But who teaches these programs? Most often, the founder of the learning community itself takes on the creation, implementation, and distribution of curriculum, but larger communities that run multiple cohorts per year or even per month might have an instructional staff or teachers that manage the classroom and the community as they learn.
The "Community" Component
Community is the more operative word in the phrase learning community, because we know now, through data and research, that learning is so much more impactful when there’s a community rallied around it.
Admitting new community members
In order for a learning community to thrive, the community programs needs to be nurtured. This starts with admissions to the learning community itself: Is it open to the public? Open to only those accepted?
Founders of learning communities have the option to curate their community as much or as little as they want, depending on their end goal. Sometimes, it’s better to tailor the list a bit in order to facilitate really specific discussion amongst a specific group of people.
Rallying active participants
Whether online or in real life, learning communities need a place to gather, collaborate, and communicate. This is why virtual learning communities have become so wildly popular in the last few years —because tools like Disco, Slack, and other community platforms give learning communities a home. The conversation can continue 24/7, and people across the globe can access the same community in their own time zone.
Fostering student success by creating learning environments
Within that platform, communities need different areas to collaborate. They need community-wide channels as much as they need small group pockets and direct, 1:1 messaging with other members. Giving other students the opportunity to break off into groups for more intimate discussion only gives more emphasis to the learning process.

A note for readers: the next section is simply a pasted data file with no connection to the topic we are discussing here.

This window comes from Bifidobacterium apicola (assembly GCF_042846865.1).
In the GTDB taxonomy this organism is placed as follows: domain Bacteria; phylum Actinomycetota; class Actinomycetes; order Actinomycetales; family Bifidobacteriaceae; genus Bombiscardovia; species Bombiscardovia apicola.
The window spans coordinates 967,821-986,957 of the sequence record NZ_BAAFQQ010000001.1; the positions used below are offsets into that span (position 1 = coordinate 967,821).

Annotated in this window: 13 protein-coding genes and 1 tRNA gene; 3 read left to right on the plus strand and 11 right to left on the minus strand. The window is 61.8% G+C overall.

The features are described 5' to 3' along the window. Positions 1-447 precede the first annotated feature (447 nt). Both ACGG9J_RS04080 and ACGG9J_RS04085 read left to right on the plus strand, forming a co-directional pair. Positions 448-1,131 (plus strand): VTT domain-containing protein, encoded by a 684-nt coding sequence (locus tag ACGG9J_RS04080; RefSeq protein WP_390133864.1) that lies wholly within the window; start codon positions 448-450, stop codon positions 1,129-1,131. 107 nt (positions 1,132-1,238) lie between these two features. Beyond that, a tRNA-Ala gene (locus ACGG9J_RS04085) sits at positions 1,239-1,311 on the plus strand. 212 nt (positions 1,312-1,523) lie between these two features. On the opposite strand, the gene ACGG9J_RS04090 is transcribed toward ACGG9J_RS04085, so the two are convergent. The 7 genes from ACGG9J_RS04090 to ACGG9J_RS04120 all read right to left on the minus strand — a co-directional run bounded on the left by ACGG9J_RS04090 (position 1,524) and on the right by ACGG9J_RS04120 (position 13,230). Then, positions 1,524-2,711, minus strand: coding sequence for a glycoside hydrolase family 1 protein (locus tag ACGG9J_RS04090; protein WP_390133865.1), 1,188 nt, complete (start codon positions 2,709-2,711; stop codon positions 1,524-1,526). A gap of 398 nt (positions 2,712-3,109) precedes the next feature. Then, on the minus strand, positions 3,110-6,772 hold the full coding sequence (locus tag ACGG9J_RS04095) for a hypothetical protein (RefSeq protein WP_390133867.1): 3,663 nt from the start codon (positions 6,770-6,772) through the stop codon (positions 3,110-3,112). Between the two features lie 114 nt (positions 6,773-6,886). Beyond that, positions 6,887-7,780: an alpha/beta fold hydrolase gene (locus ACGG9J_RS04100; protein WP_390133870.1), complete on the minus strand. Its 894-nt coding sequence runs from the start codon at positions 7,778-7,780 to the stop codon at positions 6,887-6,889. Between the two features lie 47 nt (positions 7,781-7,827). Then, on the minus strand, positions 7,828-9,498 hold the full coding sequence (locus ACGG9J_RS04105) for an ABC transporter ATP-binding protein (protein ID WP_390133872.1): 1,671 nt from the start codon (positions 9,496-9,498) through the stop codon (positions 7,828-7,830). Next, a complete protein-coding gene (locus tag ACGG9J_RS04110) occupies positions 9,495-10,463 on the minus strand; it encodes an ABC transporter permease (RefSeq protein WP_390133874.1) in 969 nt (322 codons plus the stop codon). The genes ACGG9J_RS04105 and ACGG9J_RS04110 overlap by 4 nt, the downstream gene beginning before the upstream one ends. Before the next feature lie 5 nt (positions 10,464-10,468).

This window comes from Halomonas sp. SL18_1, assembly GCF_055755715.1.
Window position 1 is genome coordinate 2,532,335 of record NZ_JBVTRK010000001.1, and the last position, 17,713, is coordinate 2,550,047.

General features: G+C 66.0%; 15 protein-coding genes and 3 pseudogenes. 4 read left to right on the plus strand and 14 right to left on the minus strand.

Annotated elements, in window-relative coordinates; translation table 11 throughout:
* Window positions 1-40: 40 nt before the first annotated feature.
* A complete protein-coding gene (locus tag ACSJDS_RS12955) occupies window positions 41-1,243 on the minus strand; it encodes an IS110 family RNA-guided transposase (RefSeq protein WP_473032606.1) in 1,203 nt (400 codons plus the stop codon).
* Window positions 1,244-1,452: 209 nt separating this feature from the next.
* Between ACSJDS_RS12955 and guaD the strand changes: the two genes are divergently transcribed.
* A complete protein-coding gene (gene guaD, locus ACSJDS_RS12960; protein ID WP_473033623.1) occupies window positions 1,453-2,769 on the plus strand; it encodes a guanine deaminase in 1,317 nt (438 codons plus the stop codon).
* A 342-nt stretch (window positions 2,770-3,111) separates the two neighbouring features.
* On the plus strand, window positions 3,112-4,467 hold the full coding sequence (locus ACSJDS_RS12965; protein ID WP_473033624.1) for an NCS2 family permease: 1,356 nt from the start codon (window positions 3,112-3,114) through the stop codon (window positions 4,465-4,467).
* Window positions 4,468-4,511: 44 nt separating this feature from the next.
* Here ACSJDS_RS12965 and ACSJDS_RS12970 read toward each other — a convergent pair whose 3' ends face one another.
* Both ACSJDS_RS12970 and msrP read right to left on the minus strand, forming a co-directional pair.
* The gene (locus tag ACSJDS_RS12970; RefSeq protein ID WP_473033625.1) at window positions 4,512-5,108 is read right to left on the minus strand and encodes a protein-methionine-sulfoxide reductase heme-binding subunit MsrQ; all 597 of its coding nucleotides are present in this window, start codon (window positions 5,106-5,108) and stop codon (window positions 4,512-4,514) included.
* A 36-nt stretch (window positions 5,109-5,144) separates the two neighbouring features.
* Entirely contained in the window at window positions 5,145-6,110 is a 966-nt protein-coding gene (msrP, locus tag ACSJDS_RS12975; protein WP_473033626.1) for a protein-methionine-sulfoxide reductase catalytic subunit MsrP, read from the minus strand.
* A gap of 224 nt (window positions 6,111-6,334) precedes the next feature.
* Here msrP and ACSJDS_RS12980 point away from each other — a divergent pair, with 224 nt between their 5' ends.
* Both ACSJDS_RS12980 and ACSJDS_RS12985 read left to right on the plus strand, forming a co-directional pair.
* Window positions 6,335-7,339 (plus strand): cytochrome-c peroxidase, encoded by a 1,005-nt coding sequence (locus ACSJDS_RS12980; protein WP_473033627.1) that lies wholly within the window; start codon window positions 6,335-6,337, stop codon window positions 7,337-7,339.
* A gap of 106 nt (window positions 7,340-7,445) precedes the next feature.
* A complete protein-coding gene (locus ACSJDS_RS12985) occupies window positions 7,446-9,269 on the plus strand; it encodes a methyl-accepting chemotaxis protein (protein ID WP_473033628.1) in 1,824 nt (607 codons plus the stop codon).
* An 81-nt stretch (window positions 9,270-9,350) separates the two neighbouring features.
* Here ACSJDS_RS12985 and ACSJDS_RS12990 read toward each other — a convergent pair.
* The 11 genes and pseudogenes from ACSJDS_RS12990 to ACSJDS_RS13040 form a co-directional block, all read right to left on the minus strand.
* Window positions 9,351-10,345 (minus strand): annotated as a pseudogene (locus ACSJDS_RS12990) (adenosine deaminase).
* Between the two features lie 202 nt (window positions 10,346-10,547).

Maintaining the health and happiness of students
The health of your learning community is dictated solely on the health — rather, the progress — of your students and the environment they work in. It's a full job in itself to ensure your students are participating within the community itself, but also within any learning clusters you design, from courses to events to masterminds.
How does a learning community work?
Fundamentally, these communities work by bringing the two above-mentioned components — and everything that comes with them — together in one place, typically on a virtual platform that can manage both the learning and the community aspects. That way, founders can focus on facilitating conversation and connection through their coursework, events, lectures, and any other kind of program they offer.
But learning communities don’t just happen by chance. Naturally, you need people to form a community, so there’s marketing and recruiting that needs to happen in order to bring people into the fold. There are operational and administrative tasks that keep the community on track and keep members engaged. There’s regular maintenance that should take place, like feedback loops, in order to understand and implement any changes or updates.
Putting these systems in place before anything else will ensure your community is a well-oiled machine, so your focus can be on providing all of the wonderful impact learning communities have on the members within them.
What are the benefits of a learning community?